Commerce exec picked to head GSA

David Barram, deputy secretary of the Commerce Department and a former Apple Computer Inc. executive, has been chosen to succeed Roger Johnson as head of the General Services Administration.

The appointment represents the second consecutive time President Clinton has selected a business leader to act as administrator at GSA.

In an interview last week, Barram said he plans to emphasize the time- and money-saving aspects of high technology to make GSA and the rest of the government more efficient. "GSA has been focused on increasing efficiency with procurement, systems, communications and other programs" he said. "Roger has made dramatic improvements, and I'd like to carry on in that direction."

Barram pledged to work with the congressional committees that oversee procurement reform and other aspects of GSA's mission and added that he will seek cooperation from vendors who sell high-tech equipment and services to the government. "As we increase our understanding of technology, we need to keep working with our vendors and customers to get more bang for the buck," he said.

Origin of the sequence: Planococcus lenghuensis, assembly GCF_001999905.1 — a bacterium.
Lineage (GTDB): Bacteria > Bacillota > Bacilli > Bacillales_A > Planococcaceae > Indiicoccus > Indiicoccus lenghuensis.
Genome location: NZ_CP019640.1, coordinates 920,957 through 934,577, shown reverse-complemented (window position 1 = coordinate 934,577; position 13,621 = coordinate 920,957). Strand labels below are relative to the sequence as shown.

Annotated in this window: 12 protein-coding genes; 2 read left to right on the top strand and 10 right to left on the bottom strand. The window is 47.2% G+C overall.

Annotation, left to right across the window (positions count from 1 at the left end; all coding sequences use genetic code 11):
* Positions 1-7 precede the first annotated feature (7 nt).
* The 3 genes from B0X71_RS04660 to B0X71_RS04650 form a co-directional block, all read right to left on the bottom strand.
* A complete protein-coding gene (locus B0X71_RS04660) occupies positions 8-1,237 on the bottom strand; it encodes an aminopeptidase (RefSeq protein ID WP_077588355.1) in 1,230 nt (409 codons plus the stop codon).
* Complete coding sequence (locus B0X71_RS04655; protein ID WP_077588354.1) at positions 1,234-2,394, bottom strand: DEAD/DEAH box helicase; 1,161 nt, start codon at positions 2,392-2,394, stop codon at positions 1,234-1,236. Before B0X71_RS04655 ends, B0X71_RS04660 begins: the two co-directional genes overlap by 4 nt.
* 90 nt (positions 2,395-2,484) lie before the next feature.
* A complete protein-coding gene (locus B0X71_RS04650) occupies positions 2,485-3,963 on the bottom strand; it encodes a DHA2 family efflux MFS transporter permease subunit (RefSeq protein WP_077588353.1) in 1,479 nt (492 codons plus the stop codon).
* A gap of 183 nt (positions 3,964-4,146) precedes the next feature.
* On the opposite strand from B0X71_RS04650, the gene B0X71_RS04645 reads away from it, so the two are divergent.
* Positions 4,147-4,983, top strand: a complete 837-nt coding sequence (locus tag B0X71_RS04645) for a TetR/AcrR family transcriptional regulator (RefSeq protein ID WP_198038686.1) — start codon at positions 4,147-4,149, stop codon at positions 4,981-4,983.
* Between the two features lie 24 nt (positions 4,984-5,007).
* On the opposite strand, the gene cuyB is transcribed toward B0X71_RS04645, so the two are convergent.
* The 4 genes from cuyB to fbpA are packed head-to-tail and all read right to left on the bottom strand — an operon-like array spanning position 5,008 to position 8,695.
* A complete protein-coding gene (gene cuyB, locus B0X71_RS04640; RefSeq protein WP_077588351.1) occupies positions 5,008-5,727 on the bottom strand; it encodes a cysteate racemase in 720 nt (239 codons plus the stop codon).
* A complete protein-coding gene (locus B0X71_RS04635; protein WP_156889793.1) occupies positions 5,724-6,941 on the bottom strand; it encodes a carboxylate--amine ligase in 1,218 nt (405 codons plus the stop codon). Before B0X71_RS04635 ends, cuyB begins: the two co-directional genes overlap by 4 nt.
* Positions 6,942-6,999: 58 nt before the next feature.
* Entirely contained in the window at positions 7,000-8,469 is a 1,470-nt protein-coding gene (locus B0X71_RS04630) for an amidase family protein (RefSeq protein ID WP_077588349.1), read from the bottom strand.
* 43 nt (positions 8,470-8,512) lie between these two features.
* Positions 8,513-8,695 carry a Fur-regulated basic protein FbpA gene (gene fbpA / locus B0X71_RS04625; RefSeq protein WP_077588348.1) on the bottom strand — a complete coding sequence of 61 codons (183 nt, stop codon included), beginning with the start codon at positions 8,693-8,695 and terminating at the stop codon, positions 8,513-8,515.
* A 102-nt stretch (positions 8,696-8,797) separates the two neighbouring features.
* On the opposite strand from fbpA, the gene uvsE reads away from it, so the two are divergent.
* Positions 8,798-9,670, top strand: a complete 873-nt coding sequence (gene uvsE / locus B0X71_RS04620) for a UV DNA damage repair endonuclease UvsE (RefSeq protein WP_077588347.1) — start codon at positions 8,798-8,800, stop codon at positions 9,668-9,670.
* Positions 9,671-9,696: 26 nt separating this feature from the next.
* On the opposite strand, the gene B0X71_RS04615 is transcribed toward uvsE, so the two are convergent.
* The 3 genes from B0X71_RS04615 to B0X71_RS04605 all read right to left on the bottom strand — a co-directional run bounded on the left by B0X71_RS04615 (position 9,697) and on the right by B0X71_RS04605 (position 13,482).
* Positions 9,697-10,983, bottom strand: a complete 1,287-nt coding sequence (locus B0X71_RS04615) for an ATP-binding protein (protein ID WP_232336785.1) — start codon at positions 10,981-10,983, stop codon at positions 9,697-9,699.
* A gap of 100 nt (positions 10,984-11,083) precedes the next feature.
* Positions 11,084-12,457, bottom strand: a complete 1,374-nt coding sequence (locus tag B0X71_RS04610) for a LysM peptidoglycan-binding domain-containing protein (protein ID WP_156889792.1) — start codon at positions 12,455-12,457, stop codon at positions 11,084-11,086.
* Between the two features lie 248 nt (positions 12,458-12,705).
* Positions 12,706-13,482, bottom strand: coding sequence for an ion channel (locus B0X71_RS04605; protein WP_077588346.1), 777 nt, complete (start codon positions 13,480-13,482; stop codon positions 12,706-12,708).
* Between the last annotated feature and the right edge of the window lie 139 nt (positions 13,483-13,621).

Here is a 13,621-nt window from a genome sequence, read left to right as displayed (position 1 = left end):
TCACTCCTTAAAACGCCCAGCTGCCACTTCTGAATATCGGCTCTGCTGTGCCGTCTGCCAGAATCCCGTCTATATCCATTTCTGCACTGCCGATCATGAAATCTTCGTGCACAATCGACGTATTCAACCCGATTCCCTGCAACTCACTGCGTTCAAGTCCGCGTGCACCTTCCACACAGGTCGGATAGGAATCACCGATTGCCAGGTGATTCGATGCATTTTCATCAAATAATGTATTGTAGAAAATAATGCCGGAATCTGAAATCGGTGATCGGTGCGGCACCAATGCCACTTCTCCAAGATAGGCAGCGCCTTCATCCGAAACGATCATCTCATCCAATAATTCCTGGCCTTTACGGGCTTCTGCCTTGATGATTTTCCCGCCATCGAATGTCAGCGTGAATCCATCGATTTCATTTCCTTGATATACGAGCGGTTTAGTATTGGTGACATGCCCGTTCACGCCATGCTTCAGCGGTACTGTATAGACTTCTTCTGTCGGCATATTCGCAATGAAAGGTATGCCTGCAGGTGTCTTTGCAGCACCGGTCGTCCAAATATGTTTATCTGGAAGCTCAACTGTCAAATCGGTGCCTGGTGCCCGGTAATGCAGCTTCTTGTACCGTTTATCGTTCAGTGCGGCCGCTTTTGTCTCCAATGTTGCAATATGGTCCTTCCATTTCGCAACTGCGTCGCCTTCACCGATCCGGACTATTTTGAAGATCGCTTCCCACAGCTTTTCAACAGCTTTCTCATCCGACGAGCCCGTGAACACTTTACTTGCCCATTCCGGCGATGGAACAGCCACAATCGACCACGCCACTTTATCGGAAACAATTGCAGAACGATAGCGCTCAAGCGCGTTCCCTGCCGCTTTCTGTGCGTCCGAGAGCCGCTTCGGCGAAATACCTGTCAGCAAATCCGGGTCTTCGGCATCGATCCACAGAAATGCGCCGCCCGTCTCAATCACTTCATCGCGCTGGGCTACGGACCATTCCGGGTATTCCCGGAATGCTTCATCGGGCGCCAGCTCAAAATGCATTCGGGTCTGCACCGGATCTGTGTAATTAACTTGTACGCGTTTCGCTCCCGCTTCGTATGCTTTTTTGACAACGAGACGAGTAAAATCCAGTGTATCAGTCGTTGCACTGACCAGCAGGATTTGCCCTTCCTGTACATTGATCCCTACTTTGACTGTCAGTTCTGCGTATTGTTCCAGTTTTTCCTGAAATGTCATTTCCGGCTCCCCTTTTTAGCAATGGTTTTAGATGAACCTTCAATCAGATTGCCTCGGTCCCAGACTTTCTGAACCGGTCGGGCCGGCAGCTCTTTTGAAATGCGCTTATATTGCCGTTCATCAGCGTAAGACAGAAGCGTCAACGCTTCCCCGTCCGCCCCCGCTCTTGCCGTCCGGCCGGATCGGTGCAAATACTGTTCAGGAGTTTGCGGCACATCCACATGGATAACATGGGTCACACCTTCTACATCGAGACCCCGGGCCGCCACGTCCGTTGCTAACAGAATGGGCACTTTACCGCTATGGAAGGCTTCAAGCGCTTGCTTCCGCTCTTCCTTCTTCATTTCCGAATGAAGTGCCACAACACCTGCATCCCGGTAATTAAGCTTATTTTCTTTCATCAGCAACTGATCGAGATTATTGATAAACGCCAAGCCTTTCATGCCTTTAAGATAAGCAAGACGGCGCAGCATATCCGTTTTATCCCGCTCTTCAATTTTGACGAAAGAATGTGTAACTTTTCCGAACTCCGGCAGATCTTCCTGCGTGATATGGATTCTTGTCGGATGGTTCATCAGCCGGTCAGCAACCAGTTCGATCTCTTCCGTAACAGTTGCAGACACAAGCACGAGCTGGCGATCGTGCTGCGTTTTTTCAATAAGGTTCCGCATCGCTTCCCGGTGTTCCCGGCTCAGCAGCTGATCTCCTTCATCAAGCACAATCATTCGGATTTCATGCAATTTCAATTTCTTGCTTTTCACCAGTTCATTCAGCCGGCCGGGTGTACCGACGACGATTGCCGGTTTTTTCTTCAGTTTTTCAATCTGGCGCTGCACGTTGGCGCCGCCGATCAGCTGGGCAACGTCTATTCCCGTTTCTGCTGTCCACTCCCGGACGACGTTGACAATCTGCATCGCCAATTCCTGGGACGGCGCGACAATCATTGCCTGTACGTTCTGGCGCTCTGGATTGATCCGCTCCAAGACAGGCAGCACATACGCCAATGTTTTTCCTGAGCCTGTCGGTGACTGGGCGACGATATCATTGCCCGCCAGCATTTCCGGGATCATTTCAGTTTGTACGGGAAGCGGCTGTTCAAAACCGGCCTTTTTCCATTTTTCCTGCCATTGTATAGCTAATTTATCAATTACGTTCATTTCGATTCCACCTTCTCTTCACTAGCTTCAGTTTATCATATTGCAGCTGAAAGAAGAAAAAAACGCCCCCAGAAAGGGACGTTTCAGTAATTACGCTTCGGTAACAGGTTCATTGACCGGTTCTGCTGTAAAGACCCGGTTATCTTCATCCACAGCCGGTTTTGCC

Barram started his 23-year high-technology career with Hewlett-Packard Co., where he worked for 13 years before accepting a position in 1983 at Silicon Graphics Inc. Two years later, he took on his second CFO job at Apple before his venture into public service.

Although already confirmed for his job at Commerce, Barram must undergo the process yet again before his official appointment as GSA administrator. He will serve as acting administrator until his confirmation is completed.

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